By Chris Carmichael,
Founder and Head Coach of CTS
The 2020 Tour de France peloton slams headfirst into the high mountains on Stage 8, with an hors categorie climb sandwiched between two Category 1 ascents and a screaming descent to the finish line in Loudenville. This is the terrain the climbing specialists and overall contenders salivate over, and with 11 riders within 15 seconds of the yellow jersey, there will be fireworks going uphill and tremendous risks taken going downhill.
On long climbs riders can be divided into three categories: The Aggressors, The Followers, and The Survivors. More important, a rider can move from one category to another, in any order, at any time. You might start out as an aggressor, get relegated to being a follower, and then eventually left behind to be a survivor. Followers can summon the strength to become aggressors, and survivors can come back from the dead.
The key is to accurately assess the category you’re in, without attaching any judgement to it, and then take steps to maximize your chances for success. This is as true in the Tour de France as it is in the local group ride or even a solo expedition into the mountains.
The Aggressors are often the riders who must take advantage of long climbs because they are at a distinct disadvantage on terrain outside the mountains. This is the terrain where small, lightweight riders have to create a separation and take time away from heavier rivals. And even if the climbing specialists don’t manage to drop everyone else, it’s important for them to press their advantage to make rivals work harder. You don’t chop down a tree with one strike of the axe, but you can weaken the strongest trunk by taking chunks out of it with each successive climb.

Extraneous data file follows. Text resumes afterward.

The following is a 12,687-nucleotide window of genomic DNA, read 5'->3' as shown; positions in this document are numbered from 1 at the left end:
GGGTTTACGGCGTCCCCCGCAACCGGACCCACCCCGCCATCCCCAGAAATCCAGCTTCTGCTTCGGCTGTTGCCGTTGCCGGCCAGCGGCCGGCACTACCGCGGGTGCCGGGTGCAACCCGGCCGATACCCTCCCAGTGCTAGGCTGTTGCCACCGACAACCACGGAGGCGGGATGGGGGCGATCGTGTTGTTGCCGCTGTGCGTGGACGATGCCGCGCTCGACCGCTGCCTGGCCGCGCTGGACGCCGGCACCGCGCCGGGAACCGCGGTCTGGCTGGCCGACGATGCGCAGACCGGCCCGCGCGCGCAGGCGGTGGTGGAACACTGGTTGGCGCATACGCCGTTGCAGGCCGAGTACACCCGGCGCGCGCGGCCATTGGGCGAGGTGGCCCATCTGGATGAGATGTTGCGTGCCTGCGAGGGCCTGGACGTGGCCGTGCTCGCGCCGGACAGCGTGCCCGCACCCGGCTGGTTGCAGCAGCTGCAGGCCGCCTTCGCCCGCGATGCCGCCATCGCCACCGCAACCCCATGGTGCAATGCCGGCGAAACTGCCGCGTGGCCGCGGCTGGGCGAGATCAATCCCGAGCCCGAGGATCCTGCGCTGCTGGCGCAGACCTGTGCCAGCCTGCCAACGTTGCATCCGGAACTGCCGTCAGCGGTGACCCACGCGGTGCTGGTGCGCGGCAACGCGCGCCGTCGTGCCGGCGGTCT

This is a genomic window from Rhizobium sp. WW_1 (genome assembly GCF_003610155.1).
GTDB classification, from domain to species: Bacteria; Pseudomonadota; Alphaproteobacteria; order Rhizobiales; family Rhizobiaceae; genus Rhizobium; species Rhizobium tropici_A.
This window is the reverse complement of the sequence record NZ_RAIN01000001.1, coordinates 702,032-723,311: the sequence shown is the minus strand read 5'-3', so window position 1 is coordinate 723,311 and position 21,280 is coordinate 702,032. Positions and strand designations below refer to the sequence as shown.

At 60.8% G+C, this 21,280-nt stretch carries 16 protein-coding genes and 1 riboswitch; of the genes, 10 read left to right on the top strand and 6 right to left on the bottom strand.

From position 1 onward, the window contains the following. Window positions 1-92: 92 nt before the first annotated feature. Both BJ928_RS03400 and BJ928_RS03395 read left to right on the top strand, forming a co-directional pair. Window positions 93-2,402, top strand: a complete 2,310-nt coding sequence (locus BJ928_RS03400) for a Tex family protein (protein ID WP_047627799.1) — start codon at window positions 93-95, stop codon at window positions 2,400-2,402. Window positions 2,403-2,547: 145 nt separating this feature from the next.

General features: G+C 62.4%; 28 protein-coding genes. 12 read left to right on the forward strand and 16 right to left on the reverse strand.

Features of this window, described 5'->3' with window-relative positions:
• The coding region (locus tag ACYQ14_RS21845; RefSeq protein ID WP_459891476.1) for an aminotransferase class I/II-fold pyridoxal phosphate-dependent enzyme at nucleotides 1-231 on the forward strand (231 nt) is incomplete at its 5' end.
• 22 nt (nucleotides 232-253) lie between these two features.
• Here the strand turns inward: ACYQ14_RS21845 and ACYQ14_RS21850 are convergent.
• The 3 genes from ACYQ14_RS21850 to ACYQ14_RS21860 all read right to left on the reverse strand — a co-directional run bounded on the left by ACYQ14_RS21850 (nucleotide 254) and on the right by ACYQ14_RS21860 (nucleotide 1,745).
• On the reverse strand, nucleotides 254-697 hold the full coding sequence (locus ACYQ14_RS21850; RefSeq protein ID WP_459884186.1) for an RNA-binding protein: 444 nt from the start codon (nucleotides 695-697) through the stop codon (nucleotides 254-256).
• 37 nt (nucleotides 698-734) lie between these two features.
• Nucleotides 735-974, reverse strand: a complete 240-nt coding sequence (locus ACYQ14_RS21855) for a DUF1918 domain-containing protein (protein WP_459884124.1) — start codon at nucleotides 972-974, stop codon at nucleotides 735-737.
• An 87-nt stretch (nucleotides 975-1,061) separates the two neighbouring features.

If you’re in a position to be The Aggressor:
- Attack when gradient is steepest: To quickly get a sizable gap you want to launch a sharp acceleration where it is hardest for your rivals to get up to speed. For lightweight riders, steeper sections reward your high power-to-weight ratio.
- Attack when the pace is high: When a high pace puts riders on the ropes, your attack can be the knockout blow. Even if you don’t launch a full-on attack, short surges at the front of the group disrupt other riders’ rhythms and soften them up for attacks further up the mountain.
- Wait until you’re close to the summit: Riders gain the majority of their advantage in the first few minutes of an attack on a climb, and then the gap stabilizes. Because of this, if you can attack closer to the summit you can reap the maximum advantage and then go over the top, rather than working to maintain that gap for several kilometers going uphill.
The Followers are the riders who aren’t likely to drop the climbing specialists, or who just need to contain more aggressive riders and avoid losing time. Of the three categories, this is the one riders spend the most time in. Sometimes you get to be the aggressor, and ideally you don’t have to be in the survivor category.